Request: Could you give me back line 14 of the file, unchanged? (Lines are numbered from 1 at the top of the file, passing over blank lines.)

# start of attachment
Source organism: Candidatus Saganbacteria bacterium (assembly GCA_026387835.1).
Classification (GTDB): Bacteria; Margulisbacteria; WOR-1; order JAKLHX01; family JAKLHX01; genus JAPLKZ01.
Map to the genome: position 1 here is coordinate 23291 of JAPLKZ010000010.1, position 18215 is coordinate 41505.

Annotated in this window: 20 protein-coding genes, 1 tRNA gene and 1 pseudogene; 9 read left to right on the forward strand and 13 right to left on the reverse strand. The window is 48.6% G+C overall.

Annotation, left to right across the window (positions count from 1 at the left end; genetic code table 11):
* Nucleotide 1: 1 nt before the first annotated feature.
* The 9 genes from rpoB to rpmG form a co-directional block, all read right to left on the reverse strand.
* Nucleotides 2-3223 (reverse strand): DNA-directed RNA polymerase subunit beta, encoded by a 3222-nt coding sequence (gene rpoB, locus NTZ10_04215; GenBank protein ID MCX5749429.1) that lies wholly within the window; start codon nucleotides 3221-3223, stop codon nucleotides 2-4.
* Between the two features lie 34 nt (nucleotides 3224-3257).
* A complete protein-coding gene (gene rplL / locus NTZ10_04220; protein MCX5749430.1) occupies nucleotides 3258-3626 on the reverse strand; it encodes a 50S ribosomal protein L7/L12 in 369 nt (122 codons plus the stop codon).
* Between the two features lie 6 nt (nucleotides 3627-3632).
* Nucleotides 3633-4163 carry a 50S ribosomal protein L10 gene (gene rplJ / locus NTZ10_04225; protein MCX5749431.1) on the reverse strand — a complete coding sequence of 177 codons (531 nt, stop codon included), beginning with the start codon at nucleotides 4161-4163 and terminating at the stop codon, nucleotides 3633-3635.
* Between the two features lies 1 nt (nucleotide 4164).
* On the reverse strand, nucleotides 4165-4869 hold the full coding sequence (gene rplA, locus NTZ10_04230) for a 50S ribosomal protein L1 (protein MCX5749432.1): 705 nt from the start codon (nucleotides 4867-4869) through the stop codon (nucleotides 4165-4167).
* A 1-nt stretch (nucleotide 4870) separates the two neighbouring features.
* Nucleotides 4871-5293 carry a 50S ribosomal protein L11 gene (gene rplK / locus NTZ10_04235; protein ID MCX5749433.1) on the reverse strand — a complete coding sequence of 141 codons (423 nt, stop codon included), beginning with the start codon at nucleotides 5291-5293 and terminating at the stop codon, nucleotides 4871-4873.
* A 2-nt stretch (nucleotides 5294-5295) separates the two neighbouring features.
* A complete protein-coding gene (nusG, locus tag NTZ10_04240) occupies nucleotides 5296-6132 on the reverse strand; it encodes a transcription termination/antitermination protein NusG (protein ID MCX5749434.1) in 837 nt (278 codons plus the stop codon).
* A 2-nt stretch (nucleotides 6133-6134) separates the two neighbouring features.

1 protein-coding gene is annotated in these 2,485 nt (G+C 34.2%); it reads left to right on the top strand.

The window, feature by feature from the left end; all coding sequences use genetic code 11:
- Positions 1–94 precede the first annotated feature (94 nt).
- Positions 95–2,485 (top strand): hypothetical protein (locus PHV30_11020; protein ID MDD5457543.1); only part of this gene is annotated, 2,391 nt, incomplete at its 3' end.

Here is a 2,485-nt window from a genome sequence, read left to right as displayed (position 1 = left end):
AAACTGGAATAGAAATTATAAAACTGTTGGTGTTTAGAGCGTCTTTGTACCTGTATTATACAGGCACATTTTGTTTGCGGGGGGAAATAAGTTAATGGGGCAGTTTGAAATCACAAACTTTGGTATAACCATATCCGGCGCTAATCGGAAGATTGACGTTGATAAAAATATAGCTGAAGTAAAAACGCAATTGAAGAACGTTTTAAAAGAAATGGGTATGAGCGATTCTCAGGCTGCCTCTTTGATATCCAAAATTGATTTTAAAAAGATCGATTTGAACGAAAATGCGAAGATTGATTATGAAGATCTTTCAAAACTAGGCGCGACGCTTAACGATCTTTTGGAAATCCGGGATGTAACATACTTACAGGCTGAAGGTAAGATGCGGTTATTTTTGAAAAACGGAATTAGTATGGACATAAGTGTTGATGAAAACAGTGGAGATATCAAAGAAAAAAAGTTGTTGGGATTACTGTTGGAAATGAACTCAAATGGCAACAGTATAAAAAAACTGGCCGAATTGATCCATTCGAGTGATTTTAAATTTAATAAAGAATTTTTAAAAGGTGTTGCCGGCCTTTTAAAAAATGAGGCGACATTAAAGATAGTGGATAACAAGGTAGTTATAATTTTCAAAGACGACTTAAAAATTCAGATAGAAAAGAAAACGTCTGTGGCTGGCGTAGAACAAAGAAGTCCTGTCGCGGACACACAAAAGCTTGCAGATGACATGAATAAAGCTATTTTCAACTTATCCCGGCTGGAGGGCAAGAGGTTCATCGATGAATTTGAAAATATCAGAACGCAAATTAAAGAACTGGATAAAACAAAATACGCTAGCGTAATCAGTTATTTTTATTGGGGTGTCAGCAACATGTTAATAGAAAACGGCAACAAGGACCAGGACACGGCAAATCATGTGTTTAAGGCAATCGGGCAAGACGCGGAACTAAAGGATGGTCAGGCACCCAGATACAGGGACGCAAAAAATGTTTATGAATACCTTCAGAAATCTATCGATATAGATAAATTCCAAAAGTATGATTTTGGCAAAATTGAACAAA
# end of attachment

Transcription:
* On the reverse strand, nucleotides 4165-4869 hold the full coding sequence (gene rplA, locus NTZ10_04230) for a 50S ribosomal protein L1 (protein MCX5749432.1): 705 nt from the start codon (nucleotides 4867-4869) through the stop codon (nucleotides 4165-4167).